InteliHealth Builds E-Mail Relationships
To gain a sense of how important this level of precise targeting is to InteliHealth and the medical marketers who sponsor these e-mails, imagine the dismal response rate of a geriatric vitamin offer delivered pregnant women.
InteliHealth, Blue Bell, PA, has considered that scenario and accordingly has built a detailed database that enables the four-year-old Web site to deliver weekly e-mails to people who request information on specific topics such as allergies, AIDS or arthritis and general themes such as fitness or women's health.
Jeff Bredenberg, InteliHealth's vice president of content, said the success its e-mail model has enjoyed with marketers led to the Web site's decision to expand it from one weekly e-mail two years ago to 18 today.
"It provides a wonderfully targeted audience," Bredenberg said. "Everybody who is looking at an e-mail has subscribed to it proactively and has an acute interest in it. If you're a pharmaceutical company with a cancer drug then I would think you'd want your advertising to be in the cancer e-mail." He estimated that the cancer e-mail reached between 60,000 and 80,000 subscribers each week.
Other e-mail categories include caregivers, children's health, diabetes, drugs, heart, men's health, mental health, nutrition, senior health, and two general health e-mails -- one daily and one weekly. The text-only e-mails give the subscriber synopses of a handful of articles that appear on the Web site each week and provide links back to the site for those who want to read the full story.
According to Bredenberg, the e-mail subscribers fall into two broad categories: people recently diagnosed with a disease or some chronic illness and the "worried well" or those people who want information on healthy living.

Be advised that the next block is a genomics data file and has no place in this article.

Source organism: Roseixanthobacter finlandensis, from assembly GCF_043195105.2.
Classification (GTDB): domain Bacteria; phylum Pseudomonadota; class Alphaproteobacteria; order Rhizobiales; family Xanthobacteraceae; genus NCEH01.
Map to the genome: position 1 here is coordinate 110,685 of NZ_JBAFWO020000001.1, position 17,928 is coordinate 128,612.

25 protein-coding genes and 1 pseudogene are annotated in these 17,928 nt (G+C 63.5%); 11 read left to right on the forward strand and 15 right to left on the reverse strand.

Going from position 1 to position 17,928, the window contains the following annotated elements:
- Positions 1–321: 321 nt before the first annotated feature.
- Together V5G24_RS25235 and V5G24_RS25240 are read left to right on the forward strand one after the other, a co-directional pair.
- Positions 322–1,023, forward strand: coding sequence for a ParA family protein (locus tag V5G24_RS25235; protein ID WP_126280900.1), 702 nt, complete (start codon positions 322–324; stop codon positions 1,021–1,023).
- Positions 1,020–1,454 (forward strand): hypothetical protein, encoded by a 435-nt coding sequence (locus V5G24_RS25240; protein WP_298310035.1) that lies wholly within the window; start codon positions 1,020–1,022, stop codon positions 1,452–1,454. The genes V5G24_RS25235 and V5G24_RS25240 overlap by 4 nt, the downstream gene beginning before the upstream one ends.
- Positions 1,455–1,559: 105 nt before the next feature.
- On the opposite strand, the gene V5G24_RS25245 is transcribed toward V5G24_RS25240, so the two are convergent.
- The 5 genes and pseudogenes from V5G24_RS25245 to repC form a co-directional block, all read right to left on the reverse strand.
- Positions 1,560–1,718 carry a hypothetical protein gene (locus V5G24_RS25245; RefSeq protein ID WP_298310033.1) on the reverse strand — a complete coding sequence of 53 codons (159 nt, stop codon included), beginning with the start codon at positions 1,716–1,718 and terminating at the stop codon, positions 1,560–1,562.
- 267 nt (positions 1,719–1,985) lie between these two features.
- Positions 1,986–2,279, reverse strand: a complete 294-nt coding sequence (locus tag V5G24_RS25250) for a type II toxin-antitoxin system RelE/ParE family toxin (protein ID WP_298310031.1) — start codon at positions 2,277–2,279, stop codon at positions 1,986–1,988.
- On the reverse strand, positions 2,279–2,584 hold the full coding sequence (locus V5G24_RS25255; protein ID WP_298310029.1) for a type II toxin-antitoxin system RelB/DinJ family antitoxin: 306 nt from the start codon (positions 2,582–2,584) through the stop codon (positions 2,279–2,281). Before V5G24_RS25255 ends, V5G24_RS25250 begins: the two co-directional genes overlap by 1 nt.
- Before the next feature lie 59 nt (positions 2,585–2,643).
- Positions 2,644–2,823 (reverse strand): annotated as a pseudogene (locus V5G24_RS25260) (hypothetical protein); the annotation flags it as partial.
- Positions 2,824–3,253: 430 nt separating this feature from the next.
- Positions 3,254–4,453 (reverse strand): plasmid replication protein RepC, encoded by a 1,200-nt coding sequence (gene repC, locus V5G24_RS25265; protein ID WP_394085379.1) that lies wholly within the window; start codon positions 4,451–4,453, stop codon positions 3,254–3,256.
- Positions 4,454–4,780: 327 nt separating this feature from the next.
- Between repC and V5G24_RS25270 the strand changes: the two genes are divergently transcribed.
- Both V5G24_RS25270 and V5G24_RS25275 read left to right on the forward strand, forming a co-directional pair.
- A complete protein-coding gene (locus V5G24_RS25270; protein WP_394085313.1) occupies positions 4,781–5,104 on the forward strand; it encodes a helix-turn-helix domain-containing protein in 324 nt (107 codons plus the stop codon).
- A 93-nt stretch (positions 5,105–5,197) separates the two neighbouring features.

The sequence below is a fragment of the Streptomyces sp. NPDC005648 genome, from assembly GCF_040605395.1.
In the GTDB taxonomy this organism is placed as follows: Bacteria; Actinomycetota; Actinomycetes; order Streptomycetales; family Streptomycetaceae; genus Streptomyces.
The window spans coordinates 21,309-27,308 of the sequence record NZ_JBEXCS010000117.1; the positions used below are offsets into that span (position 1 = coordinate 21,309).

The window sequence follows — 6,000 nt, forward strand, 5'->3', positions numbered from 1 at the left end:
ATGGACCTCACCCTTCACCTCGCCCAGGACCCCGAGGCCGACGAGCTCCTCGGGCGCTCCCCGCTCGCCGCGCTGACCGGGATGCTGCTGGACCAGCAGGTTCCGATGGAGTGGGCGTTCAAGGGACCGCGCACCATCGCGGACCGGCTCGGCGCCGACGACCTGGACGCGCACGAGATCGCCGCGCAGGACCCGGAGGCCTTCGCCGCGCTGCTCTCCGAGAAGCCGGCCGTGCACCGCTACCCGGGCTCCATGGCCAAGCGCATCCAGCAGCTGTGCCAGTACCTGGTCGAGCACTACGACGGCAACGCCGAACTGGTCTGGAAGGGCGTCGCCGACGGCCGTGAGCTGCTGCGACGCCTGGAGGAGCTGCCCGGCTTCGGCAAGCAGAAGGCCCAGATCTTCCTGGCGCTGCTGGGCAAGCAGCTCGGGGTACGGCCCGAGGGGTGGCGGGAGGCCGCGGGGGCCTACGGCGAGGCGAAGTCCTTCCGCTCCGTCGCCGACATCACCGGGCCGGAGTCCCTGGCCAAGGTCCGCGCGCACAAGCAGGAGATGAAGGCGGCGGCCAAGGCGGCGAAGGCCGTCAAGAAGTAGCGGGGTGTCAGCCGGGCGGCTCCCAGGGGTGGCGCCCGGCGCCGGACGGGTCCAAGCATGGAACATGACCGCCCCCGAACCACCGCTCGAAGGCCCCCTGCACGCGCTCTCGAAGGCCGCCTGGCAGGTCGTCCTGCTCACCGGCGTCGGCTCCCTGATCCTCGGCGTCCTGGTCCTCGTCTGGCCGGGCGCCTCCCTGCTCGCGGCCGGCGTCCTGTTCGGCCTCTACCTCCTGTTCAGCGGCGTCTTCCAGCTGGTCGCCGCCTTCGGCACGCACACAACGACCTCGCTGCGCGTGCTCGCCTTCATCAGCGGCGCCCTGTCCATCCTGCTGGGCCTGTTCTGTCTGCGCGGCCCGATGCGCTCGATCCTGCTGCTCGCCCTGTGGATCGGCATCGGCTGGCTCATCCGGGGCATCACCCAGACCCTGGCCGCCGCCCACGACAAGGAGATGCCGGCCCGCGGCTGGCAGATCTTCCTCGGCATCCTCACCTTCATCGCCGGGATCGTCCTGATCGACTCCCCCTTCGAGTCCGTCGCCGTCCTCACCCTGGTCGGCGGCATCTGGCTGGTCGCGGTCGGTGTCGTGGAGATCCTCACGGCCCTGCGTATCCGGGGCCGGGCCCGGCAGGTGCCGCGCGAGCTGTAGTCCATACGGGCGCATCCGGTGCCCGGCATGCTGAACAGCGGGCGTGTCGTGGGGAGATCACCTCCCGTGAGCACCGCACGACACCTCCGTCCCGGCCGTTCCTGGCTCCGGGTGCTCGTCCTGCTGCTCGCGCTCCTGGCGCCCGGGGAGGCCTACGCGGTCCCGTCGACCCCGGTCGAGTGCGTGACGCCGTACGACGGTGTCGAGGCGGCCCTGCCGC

Like the e-mails, most of the Web site's content is broken down into specific categories, or zones, as the company calls them. There are currently 28 medical/health zones and no ceiling on the number it can develop. InteliHealth also offers a diseases and conditions guide that covers more than 800 maladies. For registered users, the site provides disease management tools such as high blood pressure trackers and diabetes trackers. There are also the medical dictionary and question-and-answer features common with other medical sites like WebMD and drkoop.com.
Unlike at least one of those sites, however, InteliHealth did not spend a small fortune on costly consumer branding initiatives. The company was founded in 1996 with a $25 million line of credit from insurance provider U.S. Healthcare (which has merged and become Aetna U.S. Healthcare). To gain credibility, it named Johns Hopkins University as its official academic partner and reviewer of all editorial content. This July, Harvard Medical School will take over that role.
Over the past four years, the site has focused on developing health-related content, building strategic partnerships and generating revenues. Shortly after its launch, the site debuted the Healthy Home catalog, which sells health products via a catalog and online version, and began selling ads and sponsorships on its editorial vehicles. Another revenue stream includes licensing agreements whereby InteliHealth provides editorial content for other Web sites.
Lisa Zoks, InteliHealth's marketing director, said the site is currently exploring new revenue opportunities.
"We're looking for more interactive gadgets to improve the stickiness of the site and allow other advertisers to come on to our Web site," Zoks explained. These include more advanced disease trackers and possible Web casts of medical or health seminars. Another InteliHealth official, Barry Friel, said the site is also targeting advertisers outside the medical field like automobile manufacturers and food companies.
InteliHealth has won its traffic -- now up to one million unique visitors and ten million page views per month -- via recommendations and its relationships with high-profile consumer media like the Washington Post and Better Homes & Garden, both of whom publish its content, and online partners like DiscoveryHealth.com and Lifetime Online.
Zoks said the site did little, if any, of its own marketing prior to this year. Though she did not provide any specifics, she said it was looking to grow both its online and offline advertising efforts in the near future.